The Los Angeles Lakers and Washington Wizards have completed a trade that will send fourth-year Rui Hachimura to Los Angeles in exchange for Kendrick Nunn and three second-round picks (in 2023, 2028 and 2029), according to The athletic. Hachimura has averaged 13.0 points and 4.3 rebounds this season on 33.7 percent 3-point shooting and tied a season high with 30 points against the Magic on Saturday.
The Lakers have been deep in league trade talks for almost all season. They spent the off-season looking for a new home for embattled point guard Russell Westbrook, and when that failed, they entered the season with a roster full of guards and few wings.
Their unbalanced roster only became more problematic as the season progressed. LeBron James and Anthony Davis both missed a significant amount of time and both were essential defending forwards. Lately, standout role players Austin Reaves and Lonnie Walker IV, who have also defended wings, have been out due to injury. This has forced the Lakers to use lineups with three, four, and by Dallas at Christmas even five guards to make sure their best players are on the floor.
They’ve sought wing help in the trade market, but it usually doesn’t come cheap, and they’ve been hesitant to include their first round of 2027 and 2029 in trades to find upgrades. From that perspective, Hachimura represents the perfect compromise.
Hachimura, now in the final season of his rookie deal after being selected as number 9 in 2019, missed much of last season for personal reasons and suffered a bone contusion that forced him to miss games this season. Meanwhile, he struggles to find his place on a Wizards squad filled with rotational caliber players, but without the kind of veterans who could help him develop into what Washington hoped for when he was drafted. Things came to a head over the weekend, when Hachimura said he wasn’t sure if he wanted to be traded. “I just want to be somewhere that I want to be a basketball player, and I want to be somewhere that I love my game,” he said. told reporters.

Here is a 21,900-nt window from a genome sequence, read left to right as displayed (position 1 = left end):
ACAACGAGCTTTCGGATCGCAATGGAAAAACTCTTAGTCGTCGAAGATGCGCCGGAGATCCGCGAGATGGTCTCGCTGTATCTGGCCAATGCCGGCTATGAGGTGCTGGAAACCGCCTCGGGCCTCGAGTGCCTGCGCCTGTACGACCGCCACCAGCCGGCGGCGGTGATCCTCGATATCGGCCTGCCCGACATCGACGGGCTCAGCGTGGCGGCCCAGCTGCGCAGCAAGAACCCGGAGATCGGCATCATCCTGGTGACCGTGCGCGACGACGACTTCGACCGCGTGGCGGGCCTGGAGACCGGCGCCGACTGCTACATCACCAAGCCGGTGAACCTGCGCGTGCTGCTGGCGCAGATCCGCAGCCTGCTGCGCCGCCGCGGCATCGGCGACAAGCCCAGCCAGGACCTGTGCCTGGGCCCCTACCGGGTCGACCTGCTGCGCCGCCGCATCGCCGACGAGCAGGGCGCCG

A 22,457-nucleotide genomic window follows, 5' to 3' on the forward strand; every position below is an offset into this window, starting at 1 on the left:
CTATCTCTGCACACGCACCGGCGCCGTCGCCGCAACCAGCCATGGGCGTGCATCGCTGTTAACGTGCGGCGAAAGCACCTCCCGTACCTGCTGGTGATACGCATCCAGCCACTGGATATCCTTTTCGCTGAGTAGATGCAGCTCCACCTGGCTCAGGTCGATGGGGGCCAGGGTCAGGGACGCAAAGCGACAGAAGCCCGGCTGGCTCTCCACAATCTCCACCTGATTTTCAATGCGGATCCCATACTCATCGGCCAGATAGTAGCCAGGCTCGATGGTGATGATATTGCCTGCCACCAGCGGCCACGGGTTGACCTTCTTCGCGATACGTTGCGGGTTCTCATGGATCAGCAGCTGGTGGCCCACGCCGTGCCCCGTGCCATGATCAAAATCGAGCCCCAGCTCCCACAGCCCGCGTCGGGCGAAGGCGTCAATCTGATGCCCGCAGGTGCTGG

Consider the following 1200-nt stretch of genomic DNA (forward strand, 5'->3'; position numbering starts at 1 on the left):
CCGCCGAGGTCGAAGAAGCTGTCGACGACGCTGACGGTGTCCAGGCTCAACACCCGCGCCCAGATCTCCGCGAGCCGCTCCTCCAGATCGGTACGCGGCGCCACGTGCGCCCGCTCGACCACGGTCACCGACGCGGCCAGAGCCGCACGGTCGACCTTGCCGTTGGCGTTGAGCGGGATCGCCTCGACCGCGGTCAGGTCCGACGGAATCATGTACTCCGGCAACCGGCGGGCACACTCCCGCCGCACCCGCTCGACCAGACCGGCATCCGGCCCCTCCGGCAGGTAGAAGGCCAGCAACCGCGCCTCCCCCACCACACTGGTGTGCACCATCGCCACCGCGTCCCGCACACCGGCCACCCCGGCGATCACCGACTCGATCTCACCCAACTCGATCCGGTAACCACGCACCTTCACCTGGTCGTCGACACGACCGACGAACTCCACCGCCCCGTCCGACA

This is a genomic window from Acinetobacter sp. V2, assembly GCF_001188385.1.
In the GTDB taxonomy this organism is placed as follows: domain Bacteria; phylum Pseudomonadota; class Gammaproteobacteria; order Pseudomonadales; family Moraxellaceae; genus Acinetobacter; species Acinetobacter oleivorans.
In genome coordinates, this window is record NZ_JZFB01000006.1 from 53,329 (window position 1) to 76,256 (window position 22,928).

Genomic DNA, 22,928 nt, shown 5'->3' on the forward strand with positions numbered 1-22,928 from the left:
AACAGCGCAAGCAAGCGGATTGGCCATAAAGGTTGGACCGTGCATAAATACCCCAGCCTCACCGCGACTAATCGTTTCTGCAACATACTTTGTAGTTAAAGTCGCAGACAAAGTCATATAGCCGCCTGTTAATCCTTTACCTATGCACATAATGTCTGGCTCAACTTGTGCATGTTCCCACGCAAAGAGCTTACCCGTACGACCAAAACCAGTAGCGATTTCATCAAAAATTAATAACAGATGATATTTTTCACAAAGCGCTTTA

Now he gets his way. Hachimura joins a Lakers team that desperately needs someone in its position and seemingly willing to invest in its development for at least the rest of the season. As such, they deserve a solid mark for the move.
Los Angeles Lakers: A-
The Lakers are the shortest team in the NBA this season, based on heights listed. A dozen players have played 400 minutes for them this season and eight of them are guards. Austin Reaves, a 6-foot-5 collegiate point guard, has spent most of his minutes at small forward this season. Troy Brown Jr., a six-foot-tall winger who began his career as a guard, has played nearly half of his minutes at power forward. This was and remains a ridiculously small team, even if Anthony Davis is healthy. They desperately needed a man of stature, but men of stature are among the NBA’s rarer commodities. Last season, they found Stanley Johnson in the scrap yard and got a meaningful production. Being six feet tall and playing with energy is extremely valuable.
Hachimura is the low-risk, high-reward addition this season, and the upside is significantly greater. Johnson was a notoriously bad shooter. Hachimura is more of a mixed bag. He has attempted only 2.5 3-pointers per game in his career, and his percentages have been inconsistent for his career. He made 33.3 percent of his catch-and-shoot 3s in 2021 and is back at it this season, but made it 47 percent last year. The truth is somewhere in between, but Hachimura has never had a playmaker like LeBron James to create his looks and he’s never had a big man like Anthony Davis to pull the defense to the brink for him. He’s made 42 percent of his wide-open 3’s this season, but has only conceded 50 of those attempts. He’ll get enough as Laker.
His defense was inconsistent, but the stats are moving in the right direction. RAPTOR from FiveThirtyEight and EPM from Dunks & Threes both rate him as slightly positive. It’s not hard to see why. An athletic six-foot frame with a wingspan of 7 feet 2 will always cause problems, and the Wizards have often used it on the opposition’s top scorer in recent years. He’s not a stopper, but just having a player of the right physical proportions to guard those players is important because it ensures that LeBron James doesn’t have to. The Lakers have so far solved that problem with the extremely underpowered Patrick Beverley. It didn’t go well.